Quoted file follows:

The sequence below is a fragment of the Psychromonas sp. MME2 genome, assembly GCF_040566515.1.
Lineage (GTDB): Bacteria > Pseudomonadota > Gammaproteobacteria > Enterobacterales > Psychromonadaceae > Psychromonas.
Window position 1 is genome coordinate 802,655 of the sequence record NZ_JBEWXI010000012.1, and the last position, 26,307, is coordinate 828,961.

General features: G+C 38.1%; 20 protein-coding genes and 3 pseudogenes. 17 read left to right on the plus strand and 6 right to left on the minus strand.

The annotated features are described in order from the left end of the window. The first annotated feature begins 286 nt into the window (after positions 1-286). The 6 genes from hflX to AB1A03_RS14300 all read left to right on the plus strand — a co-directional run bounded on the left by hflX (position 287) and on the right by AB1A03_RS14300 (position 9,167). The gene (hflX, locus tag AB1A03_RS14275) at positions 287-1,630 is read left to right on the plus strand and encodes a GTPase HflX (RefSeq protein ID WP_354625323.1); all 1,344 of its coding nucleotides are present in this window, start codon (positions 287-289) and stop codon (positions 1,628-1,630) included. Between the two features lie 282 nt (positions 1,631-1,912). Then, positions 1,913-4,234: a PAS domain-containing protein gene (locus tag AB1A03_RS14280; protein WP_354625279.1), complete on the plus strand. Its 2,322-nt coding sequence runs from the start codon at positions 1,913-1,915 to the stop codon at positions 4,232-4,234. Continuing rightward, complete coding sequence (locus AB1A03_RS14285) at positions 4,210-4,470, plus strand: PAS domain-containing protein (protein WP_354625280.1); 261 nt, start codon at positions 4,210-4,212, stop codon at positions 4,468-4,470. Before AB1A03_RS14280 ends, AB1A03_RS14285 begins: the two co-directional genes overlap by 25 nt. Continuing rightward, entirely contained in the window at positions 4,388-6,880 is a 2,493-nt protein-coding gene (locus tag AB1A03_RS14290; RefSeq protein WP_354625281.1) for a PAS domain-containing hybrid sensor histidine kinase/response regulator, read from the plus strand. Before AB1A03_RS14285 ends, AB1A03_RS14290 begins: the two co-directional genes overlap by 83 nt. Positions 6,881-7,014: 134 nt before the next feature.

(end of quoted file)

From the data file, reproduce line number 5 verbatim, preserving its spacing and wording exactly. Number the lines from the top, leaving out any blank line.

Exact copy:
The annotated features are described in order from the left end of the window. The first annotated feature begins 286 nt into the window (after positions 1-286). The 6 genes from hflX to AB1A03_RS14300 all read left to right on the plus strand — a co-directional run bounded on the left by hflX (position 287) and on the right by AB1A03_RS14300 (position 9,167). The gene (hflX, locus tag AB1A03_RS14275) at positions 287-1,630 is read left to right on the plus strand and encodes a GTPase HflX (RefSeq protein ID WP_354625323.1); all 1,344 of its coding nucleotides are present in this window, start codon (positions 287-289) and stop codon (positions 1,628-1,630) included. Between the two features lie 282 nt (positions 1,631-1,912). Then, positions 1,913-4,234: a PAS domain-containing protein gene (locus tag AB1A03_RS14280; protein WP_354625279.1), complete on the plus strand. Its 2,322-nt coding sequence runs from the start codon at positions 1,913-1,915 to the stop codon at positions 4,232-4,234. Continuing rightward, complete coding sequence (locus AB1A03_RS14285) at positions 4,210-4,470, plus strand: PAS domain-containing protein (protein WP_354625280.1); 261 nt, start codon at positions 4,210-4,212, stop codon at positions 4,468-4,470. Before AB1A03_RS14280 ends, AB1A03_RS14285 begins: the two co-directional genes overlap by 25 nt. Continuing rightward, entirely contained in the window at positions 4,388-6,880 is a 2,493-nt protein-coding gene (locus tag AB1A03_RS14290; RefSeq protein WP_354625281.1) for a PAS domain-containing hybrid sensor histidine kinase/response regulator, read from the plus strand. Before AB1A03_RS14285 ends, AB1A03_RS14290 begins: the two co-directional genes overlap by 83 nt. Positions 6,881-7,014: 134 nt before the next feature.